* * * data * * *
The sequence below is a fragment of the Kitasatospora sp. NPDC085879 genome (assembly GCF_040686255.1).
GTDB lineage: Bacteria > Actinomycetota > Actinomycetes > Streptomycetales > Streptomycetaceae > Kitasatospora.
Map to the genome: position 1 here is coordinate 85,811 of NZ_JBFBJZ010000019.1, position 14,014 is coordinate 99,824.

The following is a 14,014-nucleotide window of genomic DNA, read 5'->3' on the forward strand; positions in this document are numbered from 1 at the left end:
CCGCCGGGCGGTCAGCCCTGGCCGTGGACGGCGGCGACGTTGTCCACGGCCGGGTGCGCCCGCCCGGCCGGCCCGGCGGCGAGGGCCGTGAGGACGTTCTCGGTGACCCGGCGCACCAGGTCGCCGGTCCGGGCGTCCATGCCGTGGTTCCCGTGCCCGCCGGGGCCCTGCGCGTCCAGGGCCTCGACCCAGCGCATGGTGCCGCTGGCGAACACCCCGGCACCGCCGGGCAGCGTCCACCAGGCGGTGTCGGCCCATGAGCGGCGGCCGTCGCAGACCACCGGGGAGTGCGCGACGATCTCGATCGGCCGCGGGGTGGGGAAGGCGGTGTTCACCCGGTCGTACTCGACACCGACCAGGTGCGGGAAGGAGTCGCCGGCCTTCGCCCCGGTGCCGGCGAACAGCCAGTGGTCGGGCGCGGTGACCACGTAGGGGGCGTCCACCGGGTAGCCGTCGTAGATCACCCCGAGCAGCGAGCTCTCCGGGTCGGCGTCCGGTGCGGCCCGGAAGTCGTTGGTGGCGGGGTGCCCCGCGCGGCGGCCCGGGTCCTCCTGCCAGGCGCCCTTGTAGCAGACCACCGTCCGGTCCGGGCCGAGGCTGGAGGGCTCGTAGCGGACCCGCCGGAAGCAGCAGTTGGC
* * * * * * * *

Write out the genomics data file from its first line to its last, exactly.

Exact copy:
The sequence below is a fragment of the Kitasatospora sp. NPDC085879 genome (assembly GCF_040686255.1).
GTDB lineage: Bacteria > Actinomycetota > Actinomycetes > Streptomycetales > Streptomycetaceae > Kitasatospora.
Map to the genome: position 1 here is coordinate 85,811 of NZ_JBFBJZ010000019.1, position 14,014 is coordinate 99,824.

The following is a 14,014-nucleotide window of genomic DNA, read 5'->3' on the forward strand; positions in this document are numbered from 1 at the left end:
CCGCCGGGCGGTCAGCCCTGGCCGTGGACGGCGGCGACGTTGTCCACGGCCGGGTGCGCCCGCCCGGCCGGCCCGGCGGCGAGGGCCGTGAGGACGTTCTCGGTGACCCGGCGCACCAGGTCGCCGGTCCGGGCGTCCATGCCGTGGTTCCCGTGCCCGCCGGGGCCCTGCGCGTCCAGGGCCTCGACCCAGCGCATGGTGCCGCTGGCGAACACCCCGGCACCGCCGGGCAGCGTCCACCAGGCGGTGTCGGCCCATGAGCGGCGGCCGTCGCAGACCACCGGGGAGTGCGCGACGATCTCGATCGGCCGCGGGGTGGGGAAGGCGGTGTTCACCCGGTCGTACTCGACACCGACCAGGTGCGGGAAGGAGTCGCCGGCCTTCGCCCCGGTGCCGGCGAACAGCCAGTGGTCGGGCGCGGTGACCACGTAGGGGGCGTCCACCGGGTAGCCGTCGTAGATCACCCCGAGCAGCGAGCTCTCCGGGTCGGCGTCCGGTGCGGCCCGGAAGTCGTTGGTGGCGGGGTGCCCCGCGCGGCGGCCCGGGTCCTCCTGCCAGGCGCCCTTGTAGCAGACCACCGTCCGGTCCGGGCCGAGGCTGGAGGGCTCGTAGCGGACCCGCCGGAAGCAGCAGTTGGC